☠ī¸ Warning! This method of execution will be slow, especially when your model involves time intensive workflows.

I would suggest you split your execution into two:

  1. getShortestPathPlans - iterate through the basic paths through your model for quicker execution as part of your CI
  2. Execute the full breadth of your paths out of hours/overnight using getSimplePathPlans

Refine the machine to include assertions

Refer the new keys added below (meta) properties. This specifies an assertion to be performed to ensure our model successfully transitioned from one state to another.

  const documentationSearchMachine = createMachine({
    id: 'documentSearch',
    initial: 'idle',
    states: {
      idle: {
        on: {
          PERFORM_SEARCH: 'resultsFound',
          PERFORM_INVALID_SEARCH: 'noResults',
        },
        meta: {
          test: async () => {
            await expect(page.locator('.navbar__title')).toHaveText('Playwright');
          },
        },
      },
      resultsFound: {
        on: {
          RESET_SEARCH: 'readyForNextSearch',
        },
        meta: {
          test: async () => {
            await expect(
              page.locator('#docsearch-list .DocSearch-Hit-title >> text=Selecting elements by label text'),
              'correct search result found'
            ).toBeVisible();
          },
        },
      },
      noResults: {
        on: {RESET_SEARCH: 'readyForNextSearch'},
        meta: {
          test: async () => {
            await expect(
              page.locator('.DocSearch-NoResults'),
              'no results panel should be displayed'
            ).toBeVisible();
          },
        },
      },
      readyForNextSearch: {
        type: 'final',
        meta: {
          test: async () => {
            await expect(page.locator('.navbar__title')).toHaveText('Playwright');
          },
        },
      },
    },
  });
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Initial concerns

I still have some lingering doubts about using this approach for model-based testing but I don't see any better alternatives. Some of my outstanding concerns are outlined below but it will be addressed the more I use the tool

  • How much maintenance overhead will this introduce? - TBD
  • What happens if the model changes, e.g. a new state added/deleted - TBD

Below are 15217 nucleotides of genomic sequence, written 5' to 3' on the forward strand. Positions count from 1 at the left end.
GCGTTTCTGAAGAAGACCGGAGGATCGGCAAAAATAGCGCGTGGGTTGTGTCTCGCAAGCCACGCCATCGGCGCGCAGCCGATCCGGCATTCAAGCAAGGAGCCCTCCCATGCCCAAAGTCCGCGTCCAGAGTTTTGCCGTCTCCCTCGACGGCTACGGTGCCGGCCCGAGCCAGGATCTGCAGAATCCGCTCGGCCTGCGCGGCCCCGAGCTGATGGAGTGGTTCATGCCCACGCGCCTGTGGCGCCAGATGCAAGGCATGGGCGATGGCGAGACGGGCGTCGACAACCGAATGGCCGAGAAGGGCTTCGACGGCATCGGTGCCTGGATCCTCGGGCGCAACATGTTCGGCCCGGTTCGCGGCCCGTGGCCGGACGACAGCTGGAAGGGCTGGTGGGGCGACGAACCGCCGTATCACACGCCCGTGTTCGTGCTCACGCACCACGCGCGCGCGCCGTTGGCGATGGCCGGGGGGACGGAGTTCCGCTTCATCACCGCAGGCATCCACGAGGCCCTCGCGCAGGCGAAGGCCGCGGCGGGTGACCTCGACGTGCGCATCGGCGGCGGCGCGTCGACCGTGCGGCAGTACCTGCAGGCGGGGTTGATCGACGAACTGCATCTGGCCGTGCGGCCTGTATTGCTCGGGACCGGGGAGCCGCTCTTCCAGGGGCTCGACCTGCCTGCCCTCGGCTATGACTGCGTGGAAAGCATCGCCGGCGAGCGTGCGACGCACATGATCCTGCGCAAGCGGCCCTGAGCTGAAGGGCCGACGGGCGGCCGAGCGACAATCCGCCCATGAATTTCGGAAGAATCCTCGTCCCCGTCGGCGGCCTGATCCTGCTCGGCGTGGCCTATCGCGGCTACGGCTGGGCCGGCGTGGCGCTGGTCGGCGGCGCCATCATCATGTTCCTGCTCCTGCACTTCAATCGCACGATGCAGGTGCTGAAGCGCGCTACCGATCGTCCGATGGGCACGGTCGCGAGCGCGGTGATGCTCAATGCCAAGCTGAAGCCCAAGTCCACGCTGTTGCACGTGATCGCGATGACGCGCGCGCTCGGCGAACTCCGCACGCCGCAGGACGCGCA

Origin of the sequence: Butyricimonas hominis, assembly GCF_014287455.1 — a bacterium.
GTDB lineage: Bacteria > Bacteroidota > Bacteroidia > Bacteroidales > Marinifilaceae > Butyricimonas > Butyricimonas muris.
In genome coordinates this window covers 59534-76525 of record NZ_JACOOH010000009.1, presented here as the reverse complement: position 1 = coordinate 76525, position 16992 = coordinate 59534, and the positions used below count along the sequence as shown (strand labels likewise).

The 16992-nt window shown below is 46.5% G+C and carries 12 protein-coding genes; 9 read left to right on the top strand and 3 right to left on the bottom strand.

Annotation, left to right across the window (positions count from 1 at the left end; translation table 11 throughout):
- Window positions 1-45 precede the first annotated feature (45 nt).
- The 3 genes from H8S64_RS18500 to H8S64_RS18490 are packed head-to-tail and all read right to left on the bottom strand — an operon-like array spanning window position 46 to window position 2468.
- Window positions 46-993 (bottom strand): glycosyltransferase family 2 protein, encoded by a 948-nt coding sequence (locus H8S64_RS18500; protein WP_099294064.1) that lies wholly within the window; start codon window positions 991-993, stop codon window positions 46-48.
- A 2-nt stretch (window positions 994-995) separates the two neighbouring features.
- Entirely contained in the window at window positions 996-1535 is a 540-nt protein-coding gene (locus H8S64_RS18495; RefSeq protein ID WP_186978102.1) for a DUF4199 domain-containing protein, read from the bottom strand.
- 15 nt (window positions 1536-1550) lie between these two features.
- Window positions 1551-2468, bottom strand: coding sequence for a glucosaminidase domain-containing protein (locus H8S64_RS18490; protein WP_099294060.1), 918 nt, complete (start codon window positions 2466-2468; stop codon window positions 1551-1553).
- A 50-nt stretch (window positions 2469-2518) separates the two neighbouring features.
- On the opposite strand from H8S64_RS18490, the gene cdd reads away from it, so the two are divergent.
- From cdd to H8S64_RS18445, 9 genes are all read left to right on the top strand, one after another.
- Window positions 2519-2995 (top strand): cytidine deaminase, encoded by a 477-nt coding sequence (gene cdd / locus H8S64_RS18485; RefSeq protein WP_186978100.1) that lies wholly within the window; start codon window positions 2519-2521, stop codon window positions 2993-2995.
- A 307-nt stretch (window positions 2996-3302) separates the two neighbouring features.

• How do I debug/troubleshoot issues?

Anything data driven is notoriously difficult to troubleshoot, luckily we can use vscode's ability to specify conditional breakpoints.

Conditional breakpoint

Alternatively, you can drop in a test.skip statement to isolate only certain paths that you would like to execute

e.g.

      test(path.description, async ({}) => {
        test.skip(path.description!=='via PERFORM_SEARCH → RESET_SEARCH')
        await path.test(page);
      });
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Takeaways

Is this my life now? Do we model all test cases from now on? If I was to hire a backpacker to maintain/extend the test code base, how much upskilling will be involved?

The key advantages to using xstate is the ability to test all the different paths through an application, traditional test automation approaches handled this poorly.

Creating a test model can be difficult, especially for complex end to end scenarios. Some key learnings:

  • Keep your model simple, if you look through the some of the examples xstate models. You will notice that it can get hairy pretty quickly
  • Use the model visualizer
  • Design and validate your model, preferably have someone else review it
  • Iterate. Design and validate and refine your model, preferably have someone else review it. ^ Do these before hacking away
  • Use this as a collaborative tool to facilitate a better model

This article barely scratched the surface of the full capabilities of model-based testing using xstate. I'll leave it upto you to explore and apply it to your solution.

The final working solution: